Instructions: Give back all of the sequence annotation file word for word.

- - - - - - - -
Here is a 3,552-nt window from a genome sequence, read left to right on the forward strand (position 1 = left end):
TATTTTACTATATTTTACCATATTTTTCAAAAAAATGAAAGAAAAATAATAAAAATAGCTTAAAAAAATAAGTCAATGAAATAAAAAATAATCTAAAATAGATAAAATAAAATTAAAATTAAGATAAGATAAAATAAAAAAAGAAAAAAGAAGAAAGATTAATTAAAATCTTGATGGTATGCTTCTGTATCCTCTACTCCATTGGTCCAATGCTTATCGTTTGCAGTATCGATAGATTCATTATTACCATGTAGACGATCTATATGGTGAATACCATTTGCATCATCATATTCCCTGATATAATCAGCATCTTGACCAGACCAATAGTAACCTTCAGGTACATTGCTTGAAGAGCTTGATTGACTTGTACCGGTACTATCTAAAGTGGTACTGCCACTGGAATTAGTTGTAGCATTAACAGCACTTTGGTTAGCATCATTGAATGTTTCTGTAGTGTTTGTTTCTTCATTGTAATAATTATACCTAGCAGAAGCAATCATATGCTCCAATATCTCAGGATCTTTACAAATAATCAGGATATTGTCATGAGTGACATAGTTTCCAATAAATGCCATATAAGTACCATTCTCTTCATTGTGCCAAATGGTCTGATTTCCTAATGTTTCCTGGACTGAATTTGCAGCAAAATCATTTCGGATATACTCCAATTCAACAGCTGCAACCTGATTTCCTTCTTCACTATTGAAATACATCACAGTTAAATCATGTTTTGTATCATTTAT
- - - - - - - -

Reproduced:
Here is a 3,552-nt window from a genome sequence, read left to right on the forward strand (position 1 = left end):
TATTTTACTATATTTTACCATATTTTTCAAAAAAATGAAAGAAAAATAATAAAAATAGCTTAAAAAAATAAGTCAATGAAATAAAAAATAATCTAAAATAGATAAAATAAAATTAAAATTAAGATAAGATAAAATAAAAAAAGAAAAAAGAAGAAAGATTAATTAAAATCTTGATGGTATGCTTCTGTATCCTCTACTCCATTGGTCCAATGCTTATCGTTTGCAGTATCGATAGATTCATTATTACCATGTAGACGATCTATATGGTGAATACCATTTGCATCATCATATTCCCTGATATAATCAGCATCTTGACCAGACCAATAGTAACCTTCAGGTACATTGCTTGAAGAGCTTGATTGACTTGTACCGGTACTATCTAAAGTGGTACTGCCACTGGAATTAGTTGTAGCATTAACAGCACTTTGGTTAGCATCATTGAATGTTTCTGTAGTGTTTGTTTCTTCATTGTAATAATTATACCTAGCAGAAGCAATCATATGCTCCAATATCTCAGGATCTTTACAAATAATCAGGATATTGTCATGAGTGACATAGTTTCCAATAAATGCCATATAAGTACCATTCTCTTCATTGTGCCAAATGGTCTGATTTCCTAATGTTTCCTGGACTGAATTTGCAGCAAAATCATTTCGGATATACTCCAATTCAACAGCTGCAACCTGATTTCCTTCTTCACTATTGAAATACATCACAGTTAAATCATGTTTTGTATCATTTAT